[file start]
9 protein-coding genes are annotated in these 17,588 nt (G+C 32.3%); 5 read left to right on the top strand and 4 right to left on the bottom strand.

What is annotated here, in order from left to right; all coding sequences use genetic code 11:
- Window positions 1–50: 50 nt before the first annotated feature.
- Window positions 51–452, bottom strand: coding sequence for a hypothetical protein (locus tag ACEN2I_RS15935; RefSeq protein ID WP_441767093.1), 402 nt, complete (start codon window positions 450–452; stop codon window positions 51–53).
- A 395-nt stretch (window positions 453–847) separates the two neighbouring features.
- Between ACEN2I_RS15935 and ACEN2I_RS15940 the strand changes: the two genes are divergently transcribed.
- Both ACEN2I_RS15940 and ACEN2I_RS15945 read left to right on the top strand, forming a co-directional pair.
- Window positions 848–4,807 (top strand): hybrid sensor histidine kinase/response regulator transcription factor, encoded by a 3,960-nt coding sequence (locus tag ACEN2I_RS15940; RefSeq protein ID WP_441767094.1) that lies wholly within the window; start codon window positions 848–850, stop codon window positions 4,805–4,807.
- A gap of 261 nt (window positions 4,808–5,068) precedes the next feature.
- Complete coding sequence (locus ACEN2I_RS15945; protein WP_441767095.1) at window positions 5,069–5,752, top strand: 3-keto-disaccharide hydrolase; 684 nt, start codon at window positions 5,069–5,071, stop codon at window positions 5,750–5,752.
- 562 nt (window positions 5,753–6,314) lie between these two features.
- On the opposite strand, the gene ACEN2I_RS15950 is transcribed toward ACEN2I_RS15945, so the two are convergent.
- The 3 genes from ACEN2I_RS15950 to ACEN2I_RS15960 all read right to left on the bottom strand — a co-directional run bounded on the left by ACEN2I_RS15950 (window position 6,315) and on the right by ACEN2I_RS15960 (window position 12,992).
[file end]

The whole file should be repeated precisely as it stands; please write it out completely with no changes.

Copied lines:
9 protein-coding genes are annotated in these 17,588 nt (G+C 32.3%); 5 read left to right on the top strand and 4 right to left on the bottom strand.

What is annotated here, in order from left to right; all coding sequences use genetic code 11:
- Window positions 1–50: 50 nt before the first annotated feature.
- Window positions 51–452, bottom strand: coding sequence for a hypothetical protein (locus tag ACEN2I_RS15935; RefSeq protein ID WP_441767093.1), 402 nt, complete (start codon window positions 450–452; stop codon window positions 51–53).
- A 395-nt stretch (window positions 453–847) separates the two neighbouring features.
- Between ACEN2I_RS15935 and ACEN2I_RS15940 the strand changes: the two genes are divergently transcribed.
- Both ACEN2I_RS15940 and ACEN2I_RS15945 read left to right on the top strand, forming a co-directional pair.
- Window positions 848–4,807 (top strand): hybrid sensor histidine kinase/response regulator transcription factor, encoded by a 3,960-nt coding sequence (locus tag ACEN2I_RS15940; RefSeq protein ID WP_441767094.1) that lies wholly within the window; start codon window positions 848–850, stop codon window positions 4,805–4,807.
- A gap of 261 nt (window positions 4,808–5,068) precedes the next feature.
- Complete coding sequence (locus ACEN2I_RS15945; protein WP_441767095.1) at window positions 5,069–5,752, top strand: 3-keto-disaccharide hydrolase; 684 nt, start codon at window positions 5,069–5,071, stop codon at window positions 5,750–5,752.
- 562 nt (window positions 5,753–6,314) lie between these two features.
- On the opposite strand, the gene ACEN2I_RS15950 is transcribed toward ACEN2I_RS15945, so the two are convergent.
- The 3 genes from ACEN2I_RS15950 to ACEN2I_RS15960 all read right to left on the bottom strand — a co-directional run bounded on the left by ACEN2I_RS15950 (window position 6,315) and on the right by ACEN2I_RS15960 (window position 12,992).